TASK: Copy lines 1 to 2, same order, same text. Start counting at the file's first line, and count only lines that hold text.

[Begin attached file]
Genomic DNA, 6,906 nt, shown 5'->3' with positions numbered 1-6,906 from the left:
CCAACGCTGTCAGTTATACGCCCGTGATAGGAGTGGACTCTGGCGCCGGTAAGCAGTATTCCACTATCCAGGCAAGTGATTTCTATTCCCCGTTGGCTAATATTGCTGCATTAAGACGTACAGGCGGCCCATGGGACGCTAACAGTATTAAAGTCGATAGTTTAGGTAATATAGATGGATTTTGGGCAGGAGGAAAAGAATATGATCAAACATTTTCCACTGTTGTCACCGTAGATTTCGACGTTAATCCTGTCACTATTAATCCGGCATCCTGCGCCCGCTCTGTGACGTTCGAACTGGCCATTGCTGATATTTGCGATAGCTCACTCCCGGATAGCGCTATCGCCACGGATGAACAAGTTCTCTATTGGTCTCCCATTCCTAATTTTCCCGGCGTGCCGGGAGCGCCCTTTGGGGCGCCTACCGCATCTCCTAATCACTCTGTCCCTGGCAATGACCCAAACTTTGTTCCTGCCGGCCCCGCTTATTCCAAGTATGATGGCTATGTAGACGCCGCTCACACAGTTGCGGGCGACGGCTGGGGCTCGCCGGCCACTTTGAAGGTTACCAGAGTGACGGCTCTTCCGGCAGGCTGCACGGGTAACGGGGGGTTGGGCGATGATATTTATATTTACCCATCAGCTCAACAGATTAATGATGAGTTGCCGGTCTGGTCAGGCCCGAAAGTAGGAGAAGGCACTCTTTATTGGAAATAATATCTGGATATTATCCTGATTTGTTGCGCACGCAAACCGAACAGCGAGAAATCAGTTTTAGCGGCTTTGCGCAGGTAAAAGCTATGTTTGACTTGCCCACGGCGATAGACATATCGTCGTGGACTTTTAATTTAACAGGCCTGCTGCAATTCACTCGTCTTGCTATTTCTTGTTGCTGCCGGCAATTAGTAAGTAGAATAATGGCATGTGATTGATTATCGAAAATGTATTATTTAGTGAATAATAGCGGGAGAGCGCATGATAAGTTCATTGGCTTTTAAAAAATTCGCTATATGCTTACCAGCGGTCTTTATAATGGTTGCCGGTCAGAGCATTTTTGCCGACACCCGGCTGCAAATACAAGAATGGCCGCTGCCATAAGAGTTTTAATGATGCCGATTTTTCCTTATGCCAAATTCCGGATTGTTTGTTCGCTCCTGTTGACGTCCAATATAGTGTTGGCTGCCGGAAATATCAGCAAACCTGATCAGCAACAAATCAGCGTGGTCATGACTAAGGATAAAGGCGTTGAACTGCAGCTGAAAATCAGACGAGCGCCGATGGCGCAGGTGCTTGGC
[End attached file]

Genomic DNA, 6,906 nt, shown 5'->3' with positions numbered 1-6,906 from the left:
CCAACGCTGTCAGTTATACGCCCGTGATAGGAGTGGACTCTGGCGCCGGTAAGCAGTATTCCACTATCCAGGCAAGTGATTTCTATTCCCCGTTGGCTAATATTGCTGCATTAAGACGTACAGGCGGCCCATGGGACGCTAACAGTATTAAAGTCGATAGTTTAGGTAATATAGATGGATTTTGGGCAGGAGGAAAAGAATATGATCAAACATTTTCCACTGTTGTCACCGTAGATTTCGACGTTAATCCTGTCACTATTAATCCGGCATCCTGCGCCCGCTCTGTGACGTTCGAACTGGCCATTGCTGATATTTGCGATAGCTCACTCCCGGATAGCGCTATCGCCACGGATGAACAAGTTCTCTATTGGTCTCCCATTCCTAATTTTCCCGGCGTGCCGGGAGCGCCCTTTGGGGCGCCTACCGCATCTCCTAATCACTCTGTCCCTGGCAATGACCCAAACTTTGTTCCTGCCGGCCCCGCTTATTCCAAGTATGATGGCTATGTAGACGCCGCTCACACAGTTGCGGGCGACGGCTGGGGCTCGCCGGCCACTTTGAAGGTTACCAGAGTGACGGCTCTTCCGGCAGGCTGCACGGGTAACGGGGGGTTGGGCGATGATATTTATATTTACCCATCAGCTCAACAGATTAATGATGAGTTGCCGGTCTGGTCAGGCCCGAAAGTAGGAGAAGGCACTCTTTATTGGAAATAATATCTGGATATTATCCTGATTTGTTGCGCACGCAAACCGAACAGCGAGAAATCAGTTTTAGCGGCTTTGCGCAGGTAAAAGCTATGTTTGACTTGCCCACGGCGATAGACATATCGTCGTGGACTTTTAATTTAACAGGCCTGCTGCAATTCACTCGTCTTGCTATTTCTTGTTGCTGCCGGCAATTAGTAAGTAGAATAATGGCATGTGATTGATTATCGAAAATGTATTATTTAGTGAATAATAGCGGGAGAGCGCATGATAAGTTCATTGGCTTTTAAAAAATTCGCTATATGCTTACCAGCGGTCTTTATAATGGTTGCCGGTCAGAGCATTTTTGCCGACACCCGGCTGCAAATACAAGAATGGCCGCTGCCATAAGAGTTTTAATGATGCCGATTTTTCCTTATGCCAAATTCCGGATTGTTTGTTCGCTCCTGTTGACGTCCAATATAGTGTTGGCTGCCGGAAATATCAGCAAACCTGATCAGCAACAAATCAGCGTGGTCATGACTAAGGATAAAGGCGTTGAACTGCAGCTGAAAATCAGACGAGCGCCGATGGCGCAGGTGCTTGGC